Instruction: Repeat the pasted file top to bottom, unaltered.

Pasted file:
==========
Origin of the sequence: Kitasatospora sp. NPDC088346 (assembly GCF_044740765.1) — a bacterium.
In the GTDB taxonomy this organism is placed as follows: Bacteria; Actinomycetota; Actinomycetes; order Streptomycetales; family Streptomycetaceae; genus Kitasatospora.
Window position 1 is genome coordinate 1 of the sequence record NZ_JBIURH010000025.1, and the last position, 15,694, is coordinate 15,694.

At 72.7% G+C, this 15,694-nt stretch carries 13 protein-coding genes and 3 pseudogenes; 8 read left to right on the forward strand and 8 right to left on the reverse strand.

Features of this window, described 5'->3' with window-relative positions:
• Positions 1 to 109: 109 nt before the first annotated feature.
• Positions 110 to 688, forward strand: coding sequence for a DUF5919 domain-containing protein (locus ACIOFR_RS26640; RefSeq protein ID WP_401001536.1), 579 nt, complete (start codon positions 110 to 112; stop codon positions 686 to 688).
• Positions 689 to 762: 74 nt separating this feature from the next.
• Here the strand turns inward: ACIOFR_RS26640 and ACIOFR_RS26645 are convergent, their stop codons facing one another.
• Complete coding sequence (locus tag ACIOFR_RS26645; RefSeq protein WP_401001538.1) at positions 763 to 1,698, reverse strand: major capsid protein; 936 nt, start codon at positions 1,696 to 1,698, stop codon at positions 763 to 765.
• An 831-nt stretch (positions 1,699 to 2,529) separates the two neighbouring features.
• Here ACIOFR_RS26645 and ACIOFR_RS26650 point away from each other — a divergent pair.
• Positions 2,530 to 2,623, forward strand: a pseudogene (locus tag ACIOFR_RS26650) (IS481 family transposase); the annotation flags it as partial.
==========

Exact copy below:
Origin of the sequence: Kitasatospora sp. NPDC088346 (assembly GCF_044740765.1) — a bacterium.
In the GTDB taxonomy this organism is placed as follows: Bacteria; Actinomycetota; Actinomycetes; order Streptomycetales; family Streptomycetaceae; genus Kitasatospora.
Window position 1 is genome coordinate 1 of the sequence record NZ_JBIURH010000025.1, and the last position, 15,694, is coordinate 15,694.

At 72.7% G+C, this 15,694-nt stretch carries 13 protein-coding genes and 3 pseudogenes; 8 read left to right on the forward strand and 8 right to left on the reverse strand.

Features of this window, described 5'->3' with window-relative positions:
• Positions 1 to 109: 109 nt before the first annotated feature.
• Positions 110 to 688, forward strand: coding sequence for a DUF5919 domain-containing protein (locus ACIOFR_RS26640; RefSeq protein ID WP_401001536.1), 579 nt, complete (start codon positions 110 to 112; stop codon positions 686 to 688).
• Positions 689 to 762: 74 nt separating this feature from the next.
• Here the strand turns inward: ACIOFR_RS26640 and ACIOFR_RS26645 are convergent, their stop codons facing one another.
• Complete coding sequence (locus tag ACIOFR_RS26645; RefSeq protein WP_401001538.1) at positions 763 to 1,698, reverse strand: major capsid protein; 936 nt, start codon at positions 1,696 to 1,698, stop codon at positions 763 to 765.
• An 831-nt stretch (positions 1,699 to 2,529) separates the two neighbouring features.
• Here ACIOFR_RS26645 and ACIOFR_RS26650 point away from each other — a divergent pair.
• Positions 2,530 to 2,623, forward strand: a pseudogene (locus tag ACIOFR_RS26650) (IS481 family transposase); the annotation flags it as partial.